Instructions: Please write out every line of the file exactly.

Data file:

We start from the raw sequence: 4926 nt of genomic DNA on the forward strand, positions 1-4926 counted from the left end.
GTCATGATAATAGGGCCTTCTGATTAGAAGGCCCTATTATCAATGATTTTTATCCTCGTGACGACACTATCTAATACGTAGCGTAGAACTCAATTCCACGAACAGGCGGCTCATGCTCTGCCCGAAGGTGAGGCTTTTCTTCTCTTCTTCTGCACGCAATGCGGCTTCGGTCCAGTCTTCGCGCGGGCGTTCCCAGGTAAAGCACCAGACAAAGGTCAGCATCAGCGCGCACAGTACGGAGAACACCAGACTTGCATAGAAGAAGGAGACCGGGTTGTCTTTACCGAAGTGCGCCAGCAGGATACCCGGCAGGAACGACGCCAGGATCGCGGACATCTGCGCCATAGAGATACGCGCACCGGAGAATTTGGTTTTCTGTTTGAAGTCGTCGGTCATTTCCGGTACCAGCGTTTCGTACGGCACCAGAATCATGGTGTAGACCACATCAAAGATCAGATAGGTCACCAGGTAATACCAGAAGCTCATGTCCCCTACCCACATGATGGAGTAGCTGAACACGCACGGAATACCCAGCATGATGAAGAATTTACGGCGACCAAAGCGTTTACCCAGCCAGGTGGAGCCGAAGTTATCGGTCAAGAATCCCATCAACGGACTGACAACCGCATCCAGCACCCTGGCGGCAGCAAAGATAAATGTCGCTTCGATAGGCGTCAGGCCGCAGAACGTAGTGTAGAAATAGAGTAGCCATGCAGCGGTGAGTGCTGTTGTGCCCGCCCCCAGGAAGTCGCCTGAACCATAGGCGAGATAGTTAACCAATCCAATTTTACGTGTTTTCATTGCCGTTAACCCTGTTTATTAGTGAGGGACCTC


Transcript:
We start from the raw sequence: 4926 nt of genomic DNA on the forward strand, positions 1-4926 counted from the left end.
GTCATGATAATAGGGCCTTCTGATTAGAAGGCCCTATTATCAATGATTTTTATCCTCGTGACGACACTATCTAATACGTAGCGTAGAACTCAATTCCACGAACAGGCGGCTCATGCTCTGCCCGAAGGTGAGGCTTTTCTTCTCTTCTTCTGCACGCAATGCGGCTTCGGTCCAGTCTTCGCGCGGGCGTTCCCAGGTAAAGCACCAGACAAAGGTCAGCATCAGCGCGCACAGTACGGAGAACACCAGACTTGCATAGAAGAAGGAGACCGGGTTGTCTTTACCGAAGTGCGCCAGCAGGATACCCGGCAGGAACGACGCCAGGATCGCGGACATCTGCGCCATAGAGATACGCGCACCGGAGAATTTGGTTTTCTGTTTGAAGTCGTCGGTCATTTCCGGTACCAGCGTTTCGTACGGCACCAGAATCATGGTGTAGACCACATCAAAGATCAGATAGGTCACCAGGTAATACCAGAAGCTCATGTCCCCTACCCACATGATGGAGTAGCTGAACACGCACGGAATACCCAGCATGATGAAGAATTTACGGCGACCAAAGCGTTTACCCAGCCAGGTGGAGCCGAAGTTATCGGTCAAGAATCCCATCAACGGACTGACAACCGCATCCAGCACCCTGGCGGCAGCAAAGATAAATGTCGCTTCGATAGGCGTCAGGCCGCAGAACGTAGTGTAGAAATAGAGTAGCCATGCAGCGGTGAGTGCTGTTGTGCCCGCCCCCAGGAAGTCGCCTGAACCATAGGCGAGATAGTTAACCAATCCAATTTTACGTGTTTTCATTGCCGTTAACCCTGTTTATTAGTGAGGGACCTC